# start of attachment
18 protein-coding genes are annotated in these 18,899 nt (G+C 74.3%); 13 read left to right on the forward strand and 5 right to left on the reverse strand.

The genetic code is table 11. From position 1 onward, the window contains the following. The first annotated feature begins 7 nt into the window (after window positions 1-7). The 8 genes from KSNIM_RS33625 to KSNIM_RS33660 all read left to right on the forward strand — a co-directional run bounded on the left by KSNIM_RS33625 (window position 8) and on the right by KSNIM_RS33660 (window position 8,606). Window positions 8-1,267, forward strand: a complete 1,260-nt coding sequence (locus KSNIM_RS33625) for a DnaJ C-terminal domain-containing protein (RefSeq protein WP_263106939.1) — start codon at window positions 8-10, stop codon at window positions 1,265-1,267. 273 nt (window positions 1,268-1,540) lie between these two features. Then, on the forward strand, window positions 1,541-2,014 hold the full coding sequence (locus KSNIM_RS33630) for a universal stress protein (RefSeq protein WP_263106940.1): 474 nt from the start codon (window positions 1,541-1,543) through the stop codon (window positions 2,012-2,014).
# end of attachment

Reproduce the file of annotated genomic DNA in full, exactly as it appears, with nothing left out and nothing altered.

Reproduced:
18 protein-coding genes are annotated in these 18,899 nt (G+C 74.3%); 13 read left to right on the forward strand and 5 right to left on the reverse strand.

The genetic code is table 11. From position 1 onward, the window contains the following. The first annotated feature begins 7 nt into the window (after window positions 1-7). The 8 genes from KSNIM_RS33625 to KSNIM_RS33660 all read left to right on the forward strand — a co-directional run bounded on the left by KSNIM_RS33625 (window position 8) and on the right by KSNIM_RS33660 (window position 8,606). Window positions 8-1,267, forward strand: a complete 1,260-nt coding sequence (locus KSNIM_RS33625) for a DnaJ C-terminal domain-containing protein (RefSeq protein WP_263106939.1) — start codon at window positions 8-10, stop codon at window positions 1,265-1,267. 273 nt (window positions 1,268-1,540) lie between these two features. Then, on the forward strand, window positions 1,541-2,014 hold the full coding sequence (locus KSNIM_RS33630) for a universal stress protein (RefSeq protein WP_263106940.1): 474 nt from the start codon (window positions 1,541-1,543) through the stop codon (window positions 2,012-2,014).